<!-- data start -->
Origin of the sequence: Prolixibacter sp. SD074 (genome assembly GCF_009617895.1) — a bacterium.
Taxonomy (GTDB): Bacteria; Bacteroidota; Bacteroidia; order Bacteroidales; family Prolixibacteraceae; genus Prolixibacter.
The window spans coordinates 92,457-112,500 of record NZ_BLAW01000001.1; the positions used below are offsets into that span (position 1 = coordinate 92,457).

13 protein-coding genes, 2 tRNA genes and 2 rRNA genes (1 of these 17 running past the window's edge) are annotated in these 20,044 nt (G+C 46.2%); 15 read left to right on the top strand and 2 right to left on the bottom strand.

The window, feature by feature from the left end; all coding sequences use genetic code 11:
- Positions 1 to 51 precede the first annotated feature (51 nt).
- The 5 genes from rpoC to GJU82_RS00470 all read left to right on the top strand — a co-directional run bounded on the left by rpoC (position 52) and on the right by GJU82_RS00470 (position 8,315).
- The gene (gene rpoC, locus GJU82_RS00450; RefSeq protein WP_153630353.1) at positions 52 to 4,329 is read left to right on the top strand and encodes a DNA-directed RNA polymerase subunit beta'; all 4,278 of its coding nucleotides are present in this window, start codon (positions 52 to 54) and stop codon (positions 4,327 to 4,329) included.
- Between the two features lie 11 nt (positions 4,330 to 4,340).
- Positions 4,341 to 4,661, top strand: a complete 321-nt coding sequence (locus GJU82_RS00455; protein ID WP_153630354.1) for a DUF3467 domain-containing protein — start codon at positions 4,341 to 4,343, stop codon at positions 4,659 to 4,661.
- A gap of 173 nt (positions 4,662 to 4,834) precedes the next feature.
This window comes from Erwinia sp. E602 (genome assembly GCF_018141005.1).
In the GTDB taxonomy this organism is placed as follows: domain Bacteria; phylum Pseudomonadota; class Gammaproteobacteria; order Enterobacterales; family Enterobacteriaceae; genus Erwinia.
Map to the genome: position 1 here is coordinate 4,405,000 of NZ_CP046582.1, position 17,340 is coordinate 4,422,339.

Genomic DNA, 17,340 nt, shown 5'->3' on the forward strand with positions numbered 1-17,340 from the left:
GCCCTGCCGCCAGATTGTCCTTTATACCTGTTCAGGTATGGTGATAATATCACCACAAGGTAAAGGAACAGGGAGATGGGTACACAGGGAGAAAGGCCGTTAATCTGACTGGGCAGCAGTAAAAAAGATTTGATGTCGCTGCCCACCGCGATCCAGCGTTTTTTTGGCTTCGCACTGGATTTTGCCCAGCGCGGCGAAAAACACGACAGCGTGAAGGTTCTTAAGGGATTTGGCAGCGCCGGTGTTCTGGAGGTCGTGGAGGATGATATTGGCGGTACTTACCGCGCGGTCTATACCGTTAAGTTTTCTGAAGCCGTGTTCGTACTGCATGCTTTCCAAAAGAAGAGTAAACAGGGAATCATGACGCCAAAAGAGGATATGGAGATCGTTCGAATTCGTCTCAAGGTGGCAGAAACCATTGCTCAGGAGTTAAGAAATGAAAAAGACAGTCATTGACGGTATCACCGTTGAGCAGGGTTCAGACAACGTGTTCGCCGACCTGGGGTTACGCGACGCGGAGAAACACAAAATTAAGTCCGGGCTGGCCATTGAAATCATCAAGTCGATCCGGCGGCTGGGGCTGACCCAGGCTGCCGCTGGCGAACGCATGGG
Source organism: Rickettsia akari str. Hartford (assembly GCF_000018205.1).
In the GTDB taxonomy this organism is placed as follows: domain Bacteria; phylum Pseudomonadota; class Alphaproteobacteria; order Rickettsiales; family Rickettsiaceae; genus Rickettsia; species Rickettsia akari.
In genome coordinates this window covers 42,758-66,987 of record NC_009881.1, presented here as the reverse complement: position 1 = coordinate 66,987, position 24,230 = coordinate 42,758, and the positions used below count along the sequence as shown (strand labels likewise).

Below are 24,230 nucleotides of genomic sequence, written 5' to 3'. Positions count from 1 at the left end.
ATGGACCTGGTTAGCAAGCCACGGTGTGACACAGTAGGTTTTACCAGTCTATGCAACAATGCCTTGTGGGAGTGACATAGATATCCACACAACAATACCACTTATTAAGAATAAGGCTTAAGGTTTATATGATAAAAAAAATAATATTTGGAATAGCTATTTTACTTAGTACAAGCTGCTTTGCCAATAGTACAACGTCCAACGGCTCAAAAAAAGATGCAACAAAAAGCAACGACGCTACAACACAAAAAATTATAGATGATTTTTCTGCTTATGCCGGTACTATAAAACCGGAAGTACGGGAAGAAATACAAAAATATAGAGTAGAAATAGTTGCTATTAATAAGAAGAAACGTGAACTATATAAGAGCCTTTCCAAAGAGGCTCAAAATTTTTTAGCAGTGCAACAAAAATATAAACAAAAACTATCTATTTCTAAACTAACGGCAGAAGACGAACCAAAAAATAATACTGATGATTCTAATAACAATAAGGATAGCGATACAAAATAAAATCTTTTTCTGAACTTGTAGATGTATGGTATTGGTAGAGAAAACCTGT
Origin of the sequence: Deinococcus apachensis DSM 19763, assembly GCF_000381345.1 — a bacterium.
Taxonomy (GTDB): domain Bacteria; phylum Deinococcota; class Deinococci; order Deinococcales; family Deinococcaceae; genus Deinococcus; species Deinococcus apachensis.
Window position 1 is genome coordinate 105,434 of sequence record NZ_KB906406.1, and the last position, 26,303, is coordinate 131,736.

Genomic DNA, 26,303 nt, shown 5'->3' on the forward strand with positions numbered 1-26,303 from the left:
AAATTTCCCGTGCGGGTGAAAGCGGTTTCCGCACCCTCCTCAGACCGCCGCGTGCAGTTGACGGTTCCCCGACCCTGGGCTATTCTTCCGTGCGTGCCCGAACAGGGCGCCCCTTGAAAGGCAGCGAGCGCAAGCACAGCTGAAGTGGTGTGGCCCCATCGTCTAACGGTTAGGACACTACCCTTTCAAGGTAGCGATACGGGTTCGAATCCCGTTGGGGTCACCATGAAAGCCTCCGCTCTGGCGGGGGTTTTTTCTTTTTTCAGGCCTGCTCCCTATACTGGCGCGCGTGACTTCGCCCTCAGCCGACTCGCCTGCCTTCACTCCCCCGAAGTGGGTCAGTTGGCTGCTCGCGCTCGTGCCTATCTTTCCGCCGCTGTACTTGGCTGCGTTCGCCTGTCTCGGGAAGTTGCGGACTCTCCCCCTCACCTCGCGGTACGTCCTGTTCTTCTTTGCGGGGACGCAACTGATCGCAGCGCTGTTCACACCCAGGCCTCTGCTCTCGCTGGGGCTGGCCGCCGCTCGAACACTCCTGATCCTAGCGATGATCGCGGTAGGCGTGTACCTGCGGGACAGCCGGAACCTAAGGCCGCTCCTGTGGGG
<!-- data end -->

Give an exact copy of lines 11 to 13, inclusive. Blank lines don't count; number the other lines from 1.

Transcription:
- A gap of 173 nt (positions 4,662 to 4,834) precedes the next feature.
This window comes from Erwinia sp. E602 (genome assembly GCF_018141005.1).
In the GTDB taxonomy this organism is placed as follows: domain Bacteria; phylum Pseudomonadota; class Gammaproteobacteria; order Enterobacterales; family Enterobacteriaceae; genus Erwinia.